Use your fantasy. Ask your class. Brainstorm with colleagues. Use them with improv exercises. Or have a look at these ideas on how to use WHOWHATWHEREHOW cards.
Divide the players into groups of three or four and hand out a card to each group. Tell them how many cues they need to use in their scene. All of the groups prepare their scene. After each performance the audience guesses which WHO, WHAT, WHERE and/or HOW they recognize.
Split the group into two teams. Player 1 of team A describes one of the cues on a card without using the word itself or parts of the word. Team A tries to guess what he or she means. You could choose one of the categories (WHO WHAT WHERE or HOW) but it’s also possible players have to describe all four words on one card. Players of team A alternate turns and after three minutes it's team B's turn. The team who guesses the most words wins.
SHOW ME - body language
Split the group into 2 teams, team A and team B. Players are not allowed to talk, they have to use their acting skills to get the location (or character/action/emotion) across. Players of team A alternate turns in pairs, the other players in team A try to guess the words and after three minutes it’s team B’s turn. The team who guesses the most words wins.
WHO WHAT WHERE HOW AM I? - closed-ended questions
One player quietly reads a cue from one of the cards. The rest of the group is allowed to only ask closed-ended questions. The player only answers yes or no. The group has to guess who, what, where or how the player is.
On the internet there is an overload of improv forms. You could ask your actors or audience just before the improv for a WHO/WHAT/WHERE and/or HOW, you could also use Drama Nerds cards.
Divide the group in smaller groups of 5 players. Have player A in each group close their eyes and then hand out 1 card to every group. Indicate the category (WHO, WHAT, WHERE or HOW). Players with their eyes open read the word of this category. Players then turn around the card so player A can open his/her eyes. Now every player says one word to player A which they associate with the word they just read. Is player A able to guess the chosen word? Now it's player B's turn.
Split the group into two teams. Pick a category and have player 1 of team A start drawing what's on the first card. As soon as team A guesses the word correctly, player 2 starts drawing. Go on like this until 3 minutes are over. Count the cues that were guessed correctly. Now it's time for team B.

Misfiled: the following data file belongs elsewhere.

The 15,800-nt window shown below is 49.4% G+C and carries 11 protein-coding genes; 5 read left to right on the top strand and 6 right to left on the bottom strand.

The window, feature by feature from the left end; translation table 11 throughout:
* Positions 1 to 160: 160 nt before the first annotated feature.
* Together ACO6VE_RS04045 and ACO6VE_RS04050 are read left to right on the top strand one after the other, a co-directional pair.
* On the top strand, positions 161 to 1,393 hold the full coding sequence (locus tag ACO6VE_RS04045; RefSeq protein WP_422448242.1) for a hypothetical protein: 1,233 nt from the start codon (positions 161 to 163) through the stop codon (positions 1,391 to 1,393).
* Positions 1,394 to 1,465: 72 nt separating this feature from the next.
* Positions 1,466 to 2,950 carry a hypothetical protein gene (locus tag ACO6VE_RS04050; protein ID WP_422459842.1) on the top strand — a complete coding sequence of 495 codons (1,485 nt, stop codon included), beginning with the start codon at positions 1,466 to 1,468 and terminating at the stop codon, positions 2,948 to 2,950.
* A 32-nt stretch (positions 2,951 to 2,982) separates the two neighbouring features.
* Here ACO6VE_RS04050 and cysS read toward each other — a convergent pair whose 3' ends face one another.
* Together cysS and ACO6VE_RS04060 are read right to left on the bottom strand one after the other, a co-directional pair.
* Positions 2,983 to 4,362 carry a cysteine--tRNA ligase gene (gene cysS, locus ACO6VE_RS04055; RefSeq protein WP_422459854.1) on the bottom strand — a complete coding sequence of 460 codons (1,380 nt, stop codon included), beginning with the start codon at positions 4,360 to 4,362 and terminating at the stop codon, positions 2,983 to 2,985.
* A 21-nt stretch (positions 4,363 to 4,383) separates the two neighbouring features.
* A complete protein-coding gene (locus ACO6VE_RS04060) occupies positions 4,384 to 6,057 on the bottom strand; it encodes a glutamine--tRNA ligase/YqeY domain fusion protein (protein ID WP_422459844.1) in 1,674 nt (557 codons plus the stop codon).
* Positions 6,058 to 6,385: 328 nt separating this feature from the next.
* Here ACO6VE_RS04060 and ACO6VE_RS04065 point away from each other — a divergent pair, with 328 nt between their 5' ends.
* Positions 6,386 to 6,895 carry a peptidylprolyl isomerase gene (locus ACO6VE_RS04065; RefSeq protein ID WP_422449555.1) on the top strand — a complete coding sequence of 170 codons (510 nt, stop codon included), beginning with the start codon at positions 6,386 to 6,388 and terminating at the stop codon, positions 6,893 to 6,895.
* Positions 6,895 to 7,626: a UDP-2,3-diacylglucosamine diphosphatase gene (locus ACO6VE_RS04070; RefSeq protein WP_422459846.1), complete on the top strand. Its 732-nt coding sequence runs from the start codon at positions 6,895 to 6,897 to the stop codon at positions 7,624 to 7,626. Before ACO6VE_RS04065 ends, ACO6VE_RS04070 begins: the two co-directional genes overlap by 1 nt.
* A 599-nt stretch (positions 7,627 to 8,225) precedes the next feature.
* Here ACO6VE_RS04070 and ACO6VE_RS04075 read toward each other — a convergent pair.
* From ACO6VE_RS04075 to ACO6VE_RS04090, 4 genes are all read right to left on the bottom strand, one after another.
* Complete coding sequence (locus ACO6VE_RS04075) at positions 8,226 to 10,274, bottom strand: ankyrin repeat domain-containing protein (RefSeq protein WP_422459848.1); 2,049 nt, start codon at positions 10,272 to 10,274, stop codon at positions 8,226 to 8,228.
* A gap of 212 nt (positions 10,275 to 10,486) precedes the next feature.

Hand out the cards so everyone has one. Everyone makes a drawing in which all four cues are being used.
Divide the group into pairs. Give a different card to each pair. Player A starts to tell a story and as soon as he or she uses one of the words on their card, player B continues the story ...and so on, until all four words have been used.
Use the cards as a source for inspiration in case players have no idea; in drama class or for creative writing assignments.
RELAY RACE - (re)telling stories
Divide the group into pairs. Give a card to player A, player B is not allowed to see the words on the card. Player A makes up a story in which all four words occur. After that player B has to retell the story. You could even make a relay race and see how many words are left in the story after 4, 5 or even 6 players.
Give a card to everyone. Now everyone writes a story in which they combine all four cues. You could also assign a theme to the stories, such as 'haunted house', 'the future', 'an unusual meeting' or 'the farewell letter'.
Divide the group into pairs and give a sheet of paper to each pair. Now give a card to each duo and tell them to write a dialogue with all four cues. Pairs write a dialogue of at least 8 lines. Once the dialogues are finished, the players can read them out loud, but with a little preparation time the dialogues can also be acted out in front of the rest of the group.
Use the cards as a conversation starter. WHO (Would you like become this WHO when you grow up? Why? Why not? What would a day look like for this WHO?) / WHAT (What would you do if this happened to you? Has it ever happened to you?) / WHERE (Would you like to go here? Have you ever been there? What does it look like there?) / HOW (Do you ever feel like this? What do you feel exactly? How can you tell someone else feels like this?) and any other question you can think of.
MORE LANGUAGE GAMES
- Which team can come up with the most words that rhyme with one of the cues?
- Who makes the funniest sentence with all four cues of one card?
- Which WHO (or WHAT, WHERE or HOW) of 2 cards appeals to you the most and why?
- Who's the first to tell you the past tense of the WHAT (Junior version)?
- The team that knows what all 4 cues on one card mean, get to keep the card.
- Who knows a synonym / the most synonyms for the HOW?
- Which team is first to come up with the opposite of the HOW?
....and so on